Sun rises on fixed Tessas
Sunday 17 March 1996
Recent jitters in bond markets mean that the longer-term interest rates on which fixed-rate Tessa deals are based have risen by nearly half a per cent. That stands in contrast to the Chancellor's latest 0.25 per cent cut in base rates to 6 per cent, which is likely to feed through into cuts in the interest offered on variable-rate Tessas.
Although a relatively unknown name, Sun Banking Corporation is the banking arm of the better-known Sun Life of Canada. It can be contacted on 01438 744505.
A rate of 7.4 per cent is not as high as the very best fixed-rate offers available when the first rash of Tessa 2s were launched in January.
However, it is arguably more sustainable because of the change in interest rates in the bond market. Liam Hare, of Sun Banking Corporation, said it might be possible to increase its fixed-rate offer further, though not at present. Other Tessa providers might well also increase their fixed- rate offers.
Certainly, existing fixed-rate Tessa deals should prove more sustainable, particularly compared with the interest offered on variable-rate deals.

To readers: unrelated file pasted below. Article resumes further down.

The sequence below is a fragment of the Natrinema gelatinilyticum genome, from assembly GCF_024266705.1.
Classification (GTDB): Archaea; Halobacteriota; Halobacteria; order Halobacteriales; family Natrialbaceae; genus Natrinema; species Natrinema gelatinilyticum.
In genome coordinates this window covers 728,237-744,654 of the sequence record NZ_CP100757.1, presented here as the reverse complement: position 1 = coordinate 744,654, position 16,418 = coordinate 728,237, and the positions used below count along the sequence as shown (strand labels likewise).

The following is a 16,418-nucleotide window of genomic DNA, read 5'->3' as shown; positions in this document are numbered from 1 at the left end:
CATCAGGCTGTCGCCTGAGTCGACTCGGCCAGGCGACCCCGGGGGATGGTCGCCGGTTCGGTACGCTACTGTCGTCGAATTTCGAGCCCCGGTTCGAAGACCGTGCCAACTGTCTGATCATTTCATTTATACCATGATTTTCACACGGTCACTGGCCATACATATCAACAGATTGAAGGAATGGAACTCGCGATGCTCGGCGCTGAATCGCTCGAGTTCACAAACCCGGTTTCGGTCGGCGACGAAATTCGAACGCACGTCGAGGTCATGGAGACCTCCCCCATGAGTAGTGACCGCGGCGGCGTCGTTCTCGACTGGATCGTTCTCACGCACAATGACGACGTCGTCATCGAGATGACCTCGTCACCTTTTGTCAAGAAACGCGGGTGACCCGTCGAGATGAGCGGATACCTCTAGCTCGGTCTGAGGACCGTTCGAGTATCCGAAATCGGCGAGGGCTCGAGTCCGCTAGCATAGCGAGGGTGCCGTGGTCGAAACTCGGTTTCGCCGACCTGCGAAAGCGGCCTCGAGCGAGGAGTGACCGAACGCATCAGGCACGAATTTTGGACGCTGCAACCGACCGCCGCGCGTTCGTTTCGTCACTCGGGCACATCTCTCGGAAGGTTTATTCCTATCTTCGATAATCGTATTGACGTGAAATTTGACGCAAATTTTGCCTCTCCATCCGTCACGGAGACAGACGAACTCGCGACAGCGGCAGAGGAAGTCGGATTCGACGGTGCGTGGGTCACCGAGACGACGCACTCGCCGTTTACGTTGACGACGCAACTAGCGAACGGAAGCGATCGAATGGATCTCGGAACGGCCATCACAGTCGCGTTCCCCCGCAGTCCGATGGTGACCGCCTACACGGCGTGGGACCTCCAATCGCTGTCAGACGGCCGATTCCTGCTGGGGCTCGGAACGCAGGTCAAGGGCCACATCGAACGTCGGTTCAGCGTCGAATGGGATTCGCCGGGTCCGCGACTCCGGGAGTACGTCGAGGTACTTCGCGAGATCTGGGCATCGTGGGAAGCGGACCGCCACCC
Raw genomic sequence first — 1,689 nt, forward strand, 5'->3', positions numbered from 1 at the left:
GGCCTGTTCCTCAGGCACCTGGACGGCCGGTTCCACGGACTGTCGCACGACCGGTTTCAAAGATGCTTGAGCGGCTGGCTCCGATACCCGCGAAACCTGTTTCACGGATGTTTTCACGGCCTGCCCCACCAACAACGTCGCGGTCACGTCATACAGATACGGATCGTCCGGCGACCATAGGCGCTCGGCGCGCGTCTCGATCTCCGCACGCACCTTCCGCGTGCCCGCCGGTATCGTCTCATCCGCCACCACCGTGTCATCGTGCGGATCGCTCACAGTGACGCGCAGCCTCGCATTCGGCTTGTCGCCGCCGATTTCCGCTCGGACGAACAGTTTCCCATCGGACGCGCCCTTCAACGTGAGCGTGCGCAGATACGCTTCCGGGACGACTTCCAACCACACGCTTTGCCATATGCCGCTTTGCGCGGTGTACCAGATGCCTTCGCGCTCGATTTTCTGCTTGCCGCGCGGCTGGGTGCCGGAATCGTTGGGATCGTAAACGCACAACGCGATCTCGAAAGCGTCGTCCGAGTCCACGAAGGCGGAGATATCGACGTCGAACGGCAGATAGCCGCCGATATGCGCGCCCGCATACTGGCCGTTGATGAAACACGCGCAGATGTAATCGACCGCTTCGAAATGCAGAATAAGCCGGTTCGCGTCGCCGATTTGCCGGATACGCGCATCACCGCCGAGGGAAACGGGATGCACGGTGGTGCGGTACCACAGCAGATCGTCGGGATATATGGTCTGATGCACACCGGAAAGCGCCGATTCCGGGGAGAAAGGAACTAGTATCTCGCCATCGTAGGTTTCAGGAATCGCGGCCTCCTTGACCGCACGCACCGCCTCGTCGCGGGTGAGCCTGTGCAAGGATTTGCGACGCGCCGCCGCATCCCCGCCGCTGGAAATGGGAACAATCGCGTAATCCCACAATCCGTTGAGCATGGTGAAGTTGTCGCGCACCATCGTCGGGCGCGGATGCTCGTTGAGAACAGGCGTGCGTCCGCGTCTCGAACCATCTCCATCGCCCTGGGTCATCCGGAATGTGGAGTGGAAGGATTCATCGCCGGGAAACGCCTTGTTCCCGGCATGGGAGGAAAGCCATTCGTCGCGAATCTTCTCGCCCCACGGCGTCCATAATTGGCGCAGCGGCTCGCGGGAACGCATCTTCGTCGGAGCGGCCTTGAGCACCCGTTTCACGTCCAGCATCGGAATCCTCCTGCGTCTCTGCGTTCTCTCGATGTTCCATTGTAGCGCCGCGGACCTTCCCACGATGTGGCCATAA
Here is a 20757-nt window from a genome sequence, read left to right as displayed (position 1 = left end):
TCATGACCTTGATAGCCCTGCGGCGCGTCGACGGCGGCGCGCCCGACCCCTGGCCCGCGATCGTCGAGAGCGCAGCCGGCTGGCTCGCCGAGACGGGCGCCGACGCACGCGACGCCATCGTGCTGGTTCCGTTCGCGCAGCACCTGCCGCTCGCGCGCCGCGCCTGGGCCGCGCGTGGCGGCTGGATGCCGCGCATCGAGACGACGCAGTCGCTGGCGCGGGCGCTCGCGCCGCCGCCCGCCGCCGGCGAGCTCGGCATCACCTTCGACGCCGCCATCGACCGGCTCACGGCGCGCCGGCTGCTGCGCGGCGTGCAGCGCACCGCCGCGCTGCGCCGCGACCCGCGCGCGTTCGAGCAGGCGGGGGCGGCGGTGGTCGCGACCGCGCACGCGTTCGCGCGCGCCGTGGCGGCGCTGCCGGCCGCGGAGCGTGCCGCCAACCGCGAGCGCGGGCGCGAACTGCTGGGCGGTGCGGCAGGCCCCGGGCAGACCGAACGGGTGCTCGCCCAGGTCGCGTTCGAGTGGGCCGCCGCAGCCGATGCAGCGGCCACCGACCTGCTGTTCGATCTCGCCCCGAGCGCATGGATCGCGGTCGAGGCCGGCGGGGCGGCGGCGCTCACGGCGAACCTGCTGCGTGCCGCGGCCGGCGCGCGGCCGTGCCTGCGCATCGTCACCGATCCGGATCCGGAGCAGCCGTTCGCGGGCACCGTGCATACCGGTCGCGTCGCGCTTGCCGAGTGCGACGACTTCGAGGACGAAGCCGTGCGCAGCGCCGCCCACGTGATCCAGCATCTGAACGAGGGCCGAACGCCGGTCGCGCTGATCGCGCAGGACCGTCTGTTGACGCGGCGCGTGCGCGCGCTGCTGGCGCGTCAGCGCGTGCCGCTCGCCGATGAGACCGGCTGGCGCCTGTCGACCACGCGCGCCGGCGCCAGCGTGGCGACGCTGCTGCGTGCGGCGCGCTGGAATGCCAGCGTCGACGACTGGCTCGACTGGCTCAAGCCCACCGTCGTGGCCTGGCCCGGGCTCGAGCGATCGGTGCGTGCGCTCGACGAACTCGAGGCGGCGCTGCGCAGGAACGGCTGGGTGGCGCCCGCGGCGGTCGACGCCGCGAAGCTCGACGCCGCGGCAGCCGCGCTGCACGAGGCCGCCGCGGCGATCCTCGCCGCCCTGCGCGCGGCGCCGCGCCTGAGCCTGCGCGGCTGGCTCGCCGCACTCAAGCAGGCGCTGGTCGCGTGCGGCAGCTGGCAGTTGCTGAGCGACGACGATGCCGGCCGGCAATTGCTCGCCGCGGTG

While Tessa rates have tended to hold up better than interest rates on other saving accounts in recent months, rates in general are still down by perhaps half a per cent since January.
Johnson Fry, the investment firm, will send a free Tessa Directory listing rates and conditions. Ring 0171-451 1200.
Minimum Rate % Transfer interest deposit penalty
Sun Banking Corp pounds 9,000 7.40F 180 days
Yorkshire pounds 9,000 7.30F Up to 180 days
West Bromwich pounds 3,000 7.10F 180 days
B'ham Midshires pounds 1,000 7.05F 180 days
TSB pounds 9,000 7.05F 120 days
Royal Bank of Scotland pounds 9,000 6.75F-9.25F12 30 days.
Allied Trust Bank pounds 9,000 6.25F-8.75F2 Unspecified
Northern Rock pounds 9,000 8.00 pounds 30 +
C&G pounds 9,000 7.75 pounds 30
Bath pounds 1 7.50 Discretionary
Mercantile pounds 1 7.50 pounds 30
Northern Rock pounds 3,001 7.50 pounds 30+
Allied Trust Bank pounds 9,000 7.25 pounds 25
F=fixed interest; 1interest not compounded; 2 fixed rates rise by steps over five years - highest rate only in year five. Source:Moneyfacts
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